Contents tagged with AOP
To make sure we have clean code and make it easy for us to maintain, we should try to be lazy and reuse code as much as possible, we should also avoid redundant code. But when it comes to crosscutting concerns, we have to be redundant, or? What code is mostly redundant in our code? I will assume that code to check security and logging exceptions are the most redundant code we write. A method should only do one thing, but we can't skip crosscutting concerns, we need it. So basically several method will do more than one thing. Wouldn't it be much better if we only focus on the core concern and skip the crosscutting concerns when we write our code? How can we skip the crosscutting concerns but still has it? The answer is Aspect Oriented Programming (AOP). The PAG team has a Policy Injection Application BLock (PIAB) which we can use to intercept our crosscutting concerns into our code, we also have Spring.Net and some other frameworks. By using AOP frameworks we don't need to write the same code for logging exception etc over and over again, we will also have a much cleaner code, and our focus will only be the core concern. Oh, I feel so lazy, but why should I spend time to write code that do the same thing over and over again, it's so boring, isn't it :P Are you tired of writing crosscutting concerns over and over again, and do you use AOP today?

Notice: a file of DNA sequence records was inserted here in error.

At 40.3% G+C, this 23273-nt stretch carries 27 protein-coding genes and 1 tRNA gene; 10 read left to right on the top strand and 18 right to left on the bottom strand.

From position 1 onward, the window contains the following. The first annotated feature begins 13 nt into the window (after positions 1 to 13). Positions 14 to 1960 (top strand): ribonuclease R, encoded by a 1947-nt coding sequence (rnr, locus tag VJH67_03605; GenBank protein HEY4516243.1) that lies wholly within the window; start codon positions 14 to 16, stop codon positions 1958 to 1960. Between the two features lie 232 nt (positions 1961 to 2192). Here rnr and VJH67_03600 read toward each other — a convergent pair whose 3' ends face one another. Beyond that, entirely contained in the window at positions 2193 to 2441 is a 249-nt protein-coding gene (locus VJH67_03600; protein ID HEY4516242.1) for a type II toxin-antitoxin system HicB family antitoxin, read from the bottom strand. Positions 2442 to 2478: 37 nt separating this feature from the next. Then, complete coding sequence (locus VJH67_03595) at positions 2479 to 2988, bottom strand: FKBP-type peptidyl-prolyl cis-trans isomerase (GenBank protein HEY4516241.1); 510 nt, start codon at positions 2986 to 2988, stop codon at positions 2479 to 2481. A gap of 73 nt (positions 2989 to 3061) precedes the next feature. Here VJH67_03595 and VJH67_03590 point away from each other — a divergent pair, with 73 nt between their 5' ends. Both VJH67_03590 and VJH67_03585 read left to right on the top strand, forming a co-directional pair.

During the last years you have probably heard about Aspect Oriented Programming (AOP). Different people like or don’t like AOP. I’m one of them who like AOP. As you may now VB.Net and C# are object orientated languages and with object oriented programming (OOP) you want to reduce code duplication, code duplications smells badly. If you need to do code duplication you are probably doing something wrong with the implementation of your domain model. With OOP you can generally eliminating code duplication, but there are some cases where we can’t avoid it, for example take a look at this code: